Johnson probably shouldn’t see his minutes bounce back up. He’s not a brilliant puck-mover, nor is he a dynamic individual threat. What he is is big, reliable and capable of playing tough minutes. He never has played the toughest minutes – in Colorado the likes of Jan Hejda and Greg Zanon see more of those but former head coach Joe Sacco still realized that Johnson wasn’t the answer as a top puck mover but a new head coach may see things differently.
It’s hard to say for sure what the new Avalanche head coach will decide. As the highest paid defenseman on the roster you would think the Avalanche would seek to get more out of Johnson than just second pairing minutes but perhaps they’ve resigned themselves to that being his fate or a new head coach could push him back out there on the top power play unit.
One wrinkle that must be considered is that the Avalanche will almost certainly draft defenseman Seth Jones first overall this summer, making him the first defenseman to go in the top spot since Johnson. Logic dictates that when Jones makes the leap – and he will likely do so next season – the team will seek to ease him in much like the Blues did Johnson. That would mean the offensive zone starts and the easy matchups and the top power play minutes would all go to Jones – Johnson would be left picking up the scraps. You don’t want to speculate too much but it’s just hard to envision Johnson sneaking back into a top power play role. The Avalanche have better puck movers like Tyson Barrie to steal minutes as well as Jones. And we also don’t know that the Avalanche will even start to develop into a higher scoring team any time soon.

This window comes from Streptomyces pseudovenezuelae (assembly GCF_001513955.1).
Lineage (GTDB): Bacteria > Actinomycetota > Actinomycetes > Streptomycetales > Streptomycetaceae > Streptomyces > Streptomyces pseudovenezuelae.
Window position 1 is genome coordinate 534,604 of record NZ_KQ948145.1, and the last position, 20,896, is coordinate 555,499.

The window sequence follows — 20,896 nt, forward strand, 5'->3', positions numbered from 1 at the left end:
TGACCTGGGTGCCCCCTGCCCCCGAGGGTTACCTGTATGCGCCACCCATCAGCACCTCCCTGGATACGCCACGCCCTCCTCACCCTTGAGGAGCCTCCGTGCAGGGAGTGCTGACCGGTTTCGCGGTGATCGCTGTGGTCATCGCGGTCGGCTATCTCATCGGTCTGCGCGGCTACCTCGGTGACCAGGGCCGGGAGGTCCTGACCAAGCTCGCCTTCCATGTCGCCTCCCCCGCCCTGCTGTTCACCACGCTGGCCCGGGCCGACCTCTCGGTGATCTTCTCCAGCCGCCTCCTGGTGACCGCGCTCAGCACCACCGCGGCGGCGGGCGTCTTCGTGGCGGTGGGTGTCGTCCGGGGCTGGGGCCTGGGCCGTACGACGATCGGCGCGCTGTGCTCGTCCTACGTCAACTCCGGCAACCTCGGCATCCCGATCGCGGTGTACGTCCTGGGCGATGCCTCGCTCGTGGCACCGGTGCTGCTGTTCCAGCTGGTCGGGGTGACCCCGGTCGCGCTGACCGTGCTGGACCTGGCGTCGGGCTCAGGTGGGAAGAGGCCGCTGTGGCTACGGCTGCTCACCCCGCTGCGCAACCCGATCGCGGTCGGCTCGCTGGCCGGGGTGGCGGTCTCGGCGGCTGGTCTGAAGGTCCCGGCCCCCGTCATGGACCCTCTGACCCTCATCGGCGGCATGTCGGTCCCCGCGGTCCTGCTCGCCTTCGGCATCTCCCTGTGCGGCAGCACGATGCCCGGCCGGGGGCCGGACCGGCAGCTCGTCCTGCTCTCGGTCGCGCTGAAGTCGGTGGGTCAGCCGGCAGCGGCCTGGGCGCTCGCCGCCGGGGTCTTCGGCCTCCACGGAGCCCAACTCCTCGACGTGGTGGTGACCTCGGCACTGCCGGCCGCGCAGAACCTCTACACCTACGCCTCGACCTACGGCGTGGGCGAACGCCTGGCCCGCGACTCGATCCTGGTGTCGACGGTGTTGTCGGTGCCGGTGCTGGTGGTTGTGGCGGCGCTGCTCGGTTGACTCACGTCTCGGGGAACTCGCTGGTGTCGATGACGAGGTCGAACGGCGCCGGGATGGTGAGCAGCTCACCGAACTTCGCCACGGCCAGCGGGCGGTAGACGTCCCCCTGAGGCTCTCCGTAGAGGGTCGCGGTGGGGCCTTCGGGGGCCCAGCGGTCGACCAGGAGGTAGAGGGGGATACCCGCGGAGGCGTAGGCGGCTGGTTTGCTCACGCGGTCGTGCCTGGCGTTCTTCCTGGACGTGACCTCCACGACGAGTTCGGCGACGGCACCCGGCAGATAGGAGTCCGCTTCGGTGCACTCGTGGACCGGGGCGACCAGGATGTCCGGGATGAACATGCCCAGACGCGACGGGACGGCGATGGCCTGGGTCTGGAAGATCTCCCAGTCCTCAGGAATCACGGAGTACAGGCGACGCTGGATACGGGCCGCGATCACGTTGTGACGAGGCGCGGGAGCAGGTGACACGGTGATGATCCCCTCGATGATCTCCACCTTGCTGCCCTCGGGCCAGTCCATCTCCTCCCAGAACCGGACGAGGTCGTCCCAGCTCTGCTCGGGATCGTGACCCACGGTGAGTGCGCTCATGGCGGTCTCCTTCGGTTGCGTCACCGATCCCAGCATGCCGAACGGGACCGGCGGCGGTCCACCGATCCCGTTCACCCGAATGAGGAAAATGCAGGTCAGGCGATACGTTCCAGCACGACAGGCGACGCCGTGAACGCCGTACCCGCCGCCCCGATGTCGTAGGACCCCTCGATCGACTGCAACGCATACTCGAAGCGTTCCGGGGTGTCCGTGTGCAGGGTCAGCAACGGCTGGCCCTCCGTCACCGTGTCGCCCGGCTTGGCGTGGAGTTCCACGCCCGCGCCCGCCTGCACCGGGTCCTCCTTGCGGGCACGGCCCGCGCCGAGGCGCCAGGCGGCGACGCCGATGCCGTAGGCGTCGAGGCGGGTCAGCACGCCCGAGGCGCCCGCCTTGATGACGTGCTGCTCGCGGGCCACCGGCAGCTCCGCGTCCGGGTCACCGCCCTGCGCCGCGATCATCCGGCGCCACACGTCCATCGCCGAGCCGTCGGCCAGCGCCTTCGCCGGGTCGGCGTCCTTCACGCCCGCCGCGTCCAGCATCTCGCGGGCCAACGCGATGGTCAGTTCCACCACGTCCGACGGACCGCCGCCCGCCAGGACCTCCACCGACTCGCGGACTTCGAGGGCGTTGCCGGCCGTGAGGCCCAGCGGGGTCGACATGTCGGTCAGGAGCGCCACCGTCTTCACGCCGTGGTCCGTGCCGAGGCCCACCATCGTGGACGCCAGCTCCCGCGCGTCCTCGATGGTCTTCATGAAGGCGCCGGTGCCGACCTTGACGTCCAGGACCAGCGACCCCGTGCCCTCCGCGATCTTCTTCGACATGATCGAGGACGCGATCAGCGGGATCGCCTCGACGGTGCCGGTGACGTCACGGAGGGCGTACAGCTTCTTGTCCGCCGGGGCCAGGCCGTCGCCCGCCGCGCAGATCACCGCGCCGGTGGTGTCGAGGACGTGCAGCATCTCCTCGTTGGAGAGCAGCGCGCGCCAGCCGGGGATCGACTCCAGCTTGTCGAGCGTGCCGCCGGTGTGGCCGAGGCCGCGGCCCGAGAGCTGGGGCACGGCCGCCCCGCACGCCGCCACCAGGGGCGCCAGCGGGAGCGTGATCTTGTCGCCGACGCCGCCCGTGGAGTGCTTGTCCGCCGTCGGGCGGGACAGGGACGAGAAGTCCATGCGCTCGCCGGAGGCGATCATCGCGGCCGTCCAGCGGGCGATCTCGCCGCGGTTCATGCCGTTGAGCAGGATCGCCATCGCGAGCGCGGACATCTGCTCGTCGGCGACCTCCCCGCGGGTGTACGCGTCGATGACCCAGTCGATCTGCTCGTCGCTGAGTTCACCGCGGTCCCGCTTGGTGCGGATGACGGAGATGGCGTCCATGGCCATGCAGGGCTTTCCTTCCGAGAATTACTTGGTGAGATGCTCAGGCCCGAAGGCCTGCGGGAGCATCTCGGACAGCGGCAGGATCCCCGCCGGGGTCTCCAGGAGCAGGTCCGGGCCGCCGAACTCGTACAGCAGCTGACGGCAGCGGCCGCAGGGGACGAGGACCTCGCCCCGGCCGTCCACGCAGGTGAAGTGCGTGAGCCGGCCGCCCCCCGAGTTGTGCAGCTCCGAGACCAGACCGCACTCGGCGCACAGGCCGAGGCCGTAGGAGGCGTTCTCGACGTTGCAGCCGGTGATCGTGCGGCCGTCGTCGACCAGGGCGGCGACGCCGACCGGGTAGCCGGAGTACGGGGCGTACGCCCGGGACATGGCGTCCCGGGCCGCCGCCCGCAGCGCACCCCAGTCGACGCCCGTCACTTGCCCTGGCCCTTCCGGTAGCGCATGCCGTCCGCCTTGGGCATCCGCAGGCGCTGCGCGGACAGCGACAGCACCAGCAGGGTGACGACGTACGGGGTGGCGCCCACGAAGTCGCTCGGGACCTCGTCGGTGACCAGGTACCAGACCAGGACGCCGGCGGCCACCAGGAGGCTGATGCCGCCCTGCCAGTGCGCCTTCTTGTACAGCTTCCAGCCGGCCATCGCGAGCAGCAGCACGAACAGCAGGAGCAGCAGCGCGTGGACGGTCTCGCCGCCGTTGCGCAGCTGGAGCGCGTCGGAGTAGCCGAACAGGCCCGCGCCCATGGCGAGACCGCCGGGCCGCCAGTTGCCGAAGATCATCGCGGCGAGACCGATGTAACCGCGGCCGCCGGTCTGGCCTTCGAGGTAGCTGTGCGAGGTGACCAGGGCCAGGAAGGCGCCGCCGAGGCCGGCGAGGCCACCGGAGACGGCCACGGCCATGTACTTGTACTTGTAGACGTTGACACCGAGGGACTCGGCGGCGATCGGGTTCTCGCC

Believe it or not Bogosian might be in even bigger trouble. With top defensemen like Dustin Byfuglien and Tobias Enstrom already blocking his path to top minutes Bogosian also has top prospect Jacob Trouba coming to muddy the waters as well as pros like Paul Postma and Zach Redmond battling for minutes as well. The Jets are in an enviable position having so many talented young defensemen but it may force some tough decisions.
The Jets have experimented with Byfuglien at forward, but it’s just hard to see them sticking with that full time. They gave Byfuglien a big fat contract so that he could gobble up minutes on the blue line, not park his butt in front of the net. Oh sure, he’s good at doing that too but the going rate for guys like that (think Patric Hornqvist) is about two million dollars a year cheaper than what they are paying Byfuglien.